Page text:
This is all about being safe rather than sorry, so keep an eye on your Bank of America account and statements. You want to ensure they credited your account for the fraudulent charges you aren’t liable for. If you have questions or need information throughout the process, don’t hesitate to call back and reference your unique case number.
Stopping Fraud in the Future
The bank's debit and credit cards come with built-in security features and also extend purchase protections to cardholders. That’s good news for you if experienced fraud on your Bank of America credit card. Even better? It doesn’t cost you anything to take advantage.
Security starts with chips embedded into credit cards. These chips make it really difficult for thieves to steal your information from chip-enabled card readers or by using skimmers.
Bank of America also provides fraud monitoring, which means they keep an eye on your account at all times. They look for patterns in your normal spending and alert you when something unusual occurs.
You can also set up your own account alerts to monitor activity (instead of just checking statements on a monthly basis). Log into your online banking portal and navigate to “Alerts” tab. From there, you can customize what alerts you receive and how you get them.
They also provide resources on their site that can help you better understand how to prevent fraud and what steps to take if it happens to you. This includes their lost or stolen wallet guide, tips on how to implement smart Internet security measures, and best practices for general credit card safety.
Talk to Credit Bureaus, Too
It’s critical that you report fraud to Bank of America immediately to avoid being charged for transactions you didn’t make. Once you do so, you can take the process a step further by reaching out to the 3 credit bureaus, as well.
First, request a copy of your credit report. Once you receive it, check it for evidence of fraud on other accounts you own. Then, consider asking the bureau to place fraud alerts on your report.
This message requests that creditors get in touch with you via the contact information you provide before they open any accounts in your name. Here’s where to call each of the 3 bureaus:
U.S. Credit Bureaus Contact Info
|Credit Bureau||Phone number||Mailing Address|
|Equifax||1-800-525-6285||Equifax Fraud Assistance, P.O. Box 105069, Atlanta, GA 30348|
|Experian||1-888-397-3742||Experian, P.O. Box 949, Allen, TX 75013|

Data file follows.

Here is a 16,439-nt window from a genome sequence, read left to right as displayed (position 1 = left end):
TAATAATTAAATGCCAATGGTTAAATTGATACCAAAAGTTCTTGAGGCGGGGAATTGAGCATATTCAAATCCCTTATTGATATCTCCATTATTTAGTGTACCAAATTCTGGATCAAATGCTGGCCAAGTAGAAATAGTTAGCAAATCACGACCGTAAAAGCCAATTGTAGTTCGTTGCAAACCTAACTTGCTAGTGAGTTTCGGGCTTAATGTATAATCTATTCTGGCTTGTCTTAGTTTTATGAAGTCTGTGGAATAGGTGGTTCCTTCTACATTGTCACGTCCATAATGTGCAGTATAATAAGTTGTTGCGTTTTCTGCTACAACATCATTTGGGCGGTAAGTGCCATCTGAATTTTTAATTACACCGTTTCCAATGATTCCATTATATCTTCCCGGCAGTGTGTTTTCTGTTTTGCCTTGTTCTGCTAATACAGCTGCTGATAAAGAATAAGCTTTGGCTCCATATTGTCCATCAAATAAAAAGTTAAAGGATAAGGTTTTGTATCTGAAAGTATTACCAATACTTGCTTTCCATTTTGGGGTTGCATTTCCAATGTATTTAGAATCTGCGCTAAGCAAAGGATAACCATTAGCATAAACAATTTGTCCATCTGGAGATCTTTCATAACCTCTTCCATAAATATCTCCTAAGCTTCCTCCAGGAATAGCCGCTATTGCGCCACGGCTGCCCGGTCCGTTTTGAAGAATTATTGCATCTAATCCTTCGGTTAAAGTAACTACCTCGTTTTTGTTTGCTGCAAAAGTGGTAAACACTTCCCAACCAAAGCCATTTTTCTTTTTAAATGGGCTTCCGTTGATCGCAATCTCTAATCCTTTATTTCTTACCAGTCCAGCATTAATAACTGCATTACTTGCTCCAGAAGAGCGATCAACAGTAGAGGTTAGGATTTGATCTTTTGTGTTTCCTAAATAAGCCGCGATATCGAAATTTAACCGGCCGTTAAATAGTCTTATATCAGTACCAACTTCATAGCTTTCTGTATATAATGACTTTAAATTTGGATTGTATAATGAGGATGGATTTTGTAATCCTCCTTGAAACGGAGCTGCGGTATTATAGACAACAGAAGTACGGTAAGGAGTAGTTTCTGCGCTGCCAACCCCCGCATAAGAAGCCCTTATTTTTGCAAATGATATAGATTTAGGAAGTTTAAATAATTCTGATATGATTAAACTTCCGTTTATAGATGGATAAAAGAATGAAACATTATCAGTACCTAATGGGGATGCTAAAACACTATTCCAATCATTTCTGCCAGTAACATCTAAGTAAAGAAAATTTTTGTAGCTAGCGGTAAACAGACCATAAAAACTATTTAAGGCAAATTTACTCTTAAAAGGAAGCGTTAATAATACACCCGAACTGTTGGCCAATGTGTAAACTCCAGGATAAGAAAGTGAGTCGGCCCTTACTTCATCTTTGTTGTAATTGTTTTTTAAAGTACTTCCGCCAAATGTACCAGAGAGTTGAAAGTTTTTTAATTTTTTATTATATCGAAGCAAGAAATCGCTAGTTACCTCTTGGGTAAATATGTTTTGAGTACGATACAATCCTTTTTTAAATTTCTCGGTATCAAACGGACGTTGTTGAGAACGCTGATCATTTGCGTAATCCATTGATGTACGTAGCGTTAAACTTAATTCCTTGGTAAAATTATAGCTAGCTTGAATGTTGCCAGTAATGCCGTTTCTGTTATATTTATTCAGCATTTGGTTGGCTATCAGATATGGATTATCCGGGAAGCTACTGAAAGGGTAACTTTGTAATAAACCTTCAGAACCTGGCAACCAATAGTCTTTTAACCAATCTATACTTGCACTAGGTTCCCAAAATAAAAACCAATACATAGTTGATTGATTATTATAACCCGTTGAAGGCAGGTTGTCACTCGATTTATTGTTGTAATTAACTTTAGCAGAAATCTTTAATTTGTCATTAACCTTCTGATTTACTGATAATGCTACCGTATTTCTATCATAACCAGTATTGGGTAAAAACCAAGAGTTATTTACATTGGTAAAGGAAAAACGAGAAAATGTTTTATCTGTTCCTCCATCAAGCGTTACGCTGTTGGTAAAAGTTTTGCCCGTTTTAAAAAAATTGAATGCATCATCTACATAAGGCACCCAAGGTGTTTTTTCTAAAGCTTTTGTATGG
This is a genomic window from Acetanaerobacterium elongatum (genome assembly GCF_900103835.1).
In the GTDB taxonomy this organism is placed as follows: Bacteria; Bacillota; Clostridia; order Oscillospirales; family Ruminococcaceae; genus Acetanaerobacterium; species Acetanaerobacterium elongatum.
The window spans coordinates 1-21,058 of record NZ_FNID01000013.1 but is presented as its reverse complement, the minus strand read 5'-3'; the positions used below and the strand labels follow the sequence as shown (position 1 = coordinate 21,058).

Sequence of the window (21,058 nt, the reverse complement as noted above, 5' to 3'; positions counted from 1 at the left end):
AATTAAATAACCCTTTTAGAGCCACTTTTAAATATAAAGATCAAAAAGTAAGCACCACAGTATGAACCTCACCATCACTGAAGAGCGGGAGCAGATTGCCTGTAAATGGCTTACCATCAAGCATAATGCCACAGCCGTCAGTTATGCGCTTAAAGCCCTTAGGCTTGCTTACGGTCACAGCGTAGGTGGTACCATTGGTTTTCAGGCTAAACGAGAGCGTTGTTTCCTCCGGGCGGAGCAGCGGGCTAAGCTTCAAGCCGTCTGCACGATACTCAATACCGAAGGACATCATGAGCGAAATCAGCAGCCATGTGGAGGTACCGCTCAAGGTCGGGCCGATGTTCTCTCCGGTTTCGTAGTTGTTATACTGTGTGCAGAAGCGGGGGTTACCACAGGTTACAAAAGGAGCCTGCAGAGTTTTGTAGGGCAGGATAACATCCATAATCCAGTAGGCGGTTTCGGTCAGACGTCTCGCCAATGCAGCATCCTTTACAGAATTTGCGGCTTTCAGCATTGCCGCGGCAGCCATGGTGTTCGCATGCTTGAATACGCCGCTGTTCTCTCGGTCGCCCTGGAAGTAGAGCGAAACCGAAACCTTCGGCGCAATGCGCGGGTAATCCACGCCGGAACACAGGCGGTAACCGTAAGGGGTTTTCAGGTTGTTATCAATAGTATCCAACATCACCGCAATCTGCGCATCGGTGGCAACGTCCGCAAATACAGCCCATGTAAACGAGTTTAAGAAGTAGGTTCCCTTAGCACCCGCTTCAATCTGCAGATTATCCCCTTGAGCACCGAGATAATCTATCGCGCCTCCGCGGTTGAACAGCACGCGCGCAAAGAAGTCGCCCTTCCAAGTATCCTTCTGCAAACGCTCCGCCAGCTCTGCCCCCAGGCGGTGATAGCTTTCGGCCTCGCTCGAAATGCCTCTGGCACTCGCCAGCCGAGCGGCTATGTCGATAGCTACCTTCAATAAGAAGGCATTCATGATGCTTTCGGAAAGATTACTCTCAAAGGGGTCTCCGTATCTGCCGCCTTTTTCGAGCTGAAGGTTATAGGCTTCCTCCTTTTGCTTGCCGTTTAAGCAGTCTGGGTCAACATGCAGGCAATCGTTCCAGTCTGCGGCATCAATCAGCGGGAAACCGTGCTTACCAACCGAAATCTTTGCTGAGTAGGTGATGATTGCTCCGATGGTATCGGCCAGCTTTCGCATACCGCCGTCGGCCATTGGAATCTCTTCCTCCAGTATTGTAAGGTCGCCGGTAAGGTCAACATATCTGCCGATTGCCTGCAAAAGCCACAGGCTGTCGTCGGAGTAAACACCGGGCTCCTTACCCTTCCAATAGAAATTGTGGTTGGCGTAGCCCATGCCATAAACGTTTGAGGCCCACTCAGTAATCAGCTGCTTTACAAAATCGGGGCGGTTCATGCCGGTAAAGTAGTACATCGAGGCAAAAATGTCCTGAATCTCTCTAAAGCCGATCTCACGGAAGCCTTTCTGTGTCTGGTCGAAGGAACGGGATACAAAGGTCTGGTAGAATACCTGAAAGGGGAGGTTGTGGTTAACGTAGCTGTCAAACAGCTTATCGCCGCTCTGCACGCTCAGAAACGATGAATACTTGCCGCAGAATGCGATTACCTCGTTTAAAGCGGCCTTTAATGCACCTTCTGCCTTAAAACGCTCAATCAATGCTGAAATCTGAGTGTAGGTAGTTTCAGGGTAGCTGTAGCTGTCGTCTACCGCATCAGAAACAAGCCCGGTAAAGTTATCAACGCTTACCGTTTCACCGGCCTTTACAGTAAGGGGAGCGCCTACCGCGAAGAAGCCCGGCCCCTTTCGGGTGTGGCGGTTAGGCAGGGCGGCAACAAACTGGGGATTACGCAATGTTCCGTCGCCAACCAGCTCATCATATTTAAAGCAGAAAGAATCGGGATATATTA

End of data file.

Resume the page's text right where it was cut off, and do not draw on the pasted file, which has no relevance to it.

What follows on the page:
|TransUnion||1-800-680-7289||Fraud Victim Assistance Department, P.O. Box 6790, Fullerton, CA 92834|
And if you have accounts or cards with other financial institutions, Bank of America suggests contacting those companies. They can help protect you by checking your accounts for fraud, updating passwords, and canceling anything that’s affected.
What You Can Do on Your Own
You don’t need to rely solely on any bank or card issuer to help prevent fraud. There’s a lot that you can do yourself to stop this from happening to you again.
The most obvious steps are to keep both your physical card and your personal information safe. Don’t let other people use your card or take it out of your sight when you make transactions. Avoid giving out your data (including your card number) on the phone if you don’t verify the caller. And never provide that information via email.
Keeping personal info safe also means keeping paperwork, documents, and receipts safe. Even when you go to throw them away, make sure you shred these papers so thieves can’t use information in your trash to commit fraud.
Protect your digital info with the same care -- don’t give out passwords or make them obvious. (If your password is “password,” please change it now.) Update your passwords every 6 months and don’t use the same one for all your accounts.
And as outlined above, report any activity you think is suspicious. It may feel like overkill, but it’s better to be cautious than careless when it comes to fraud. No one will fault you for working to prevent fraudulent activity, but it’s a headache for everyone to sort out once it happens.
Using your common sense and good judgment goes a long way in keeping your credit safe. Simply staying aware and choosing caution over shrugging and saying, “it’ll be fine” can help prevent your Bank of America credit card from racking up fraudulent charges in the future.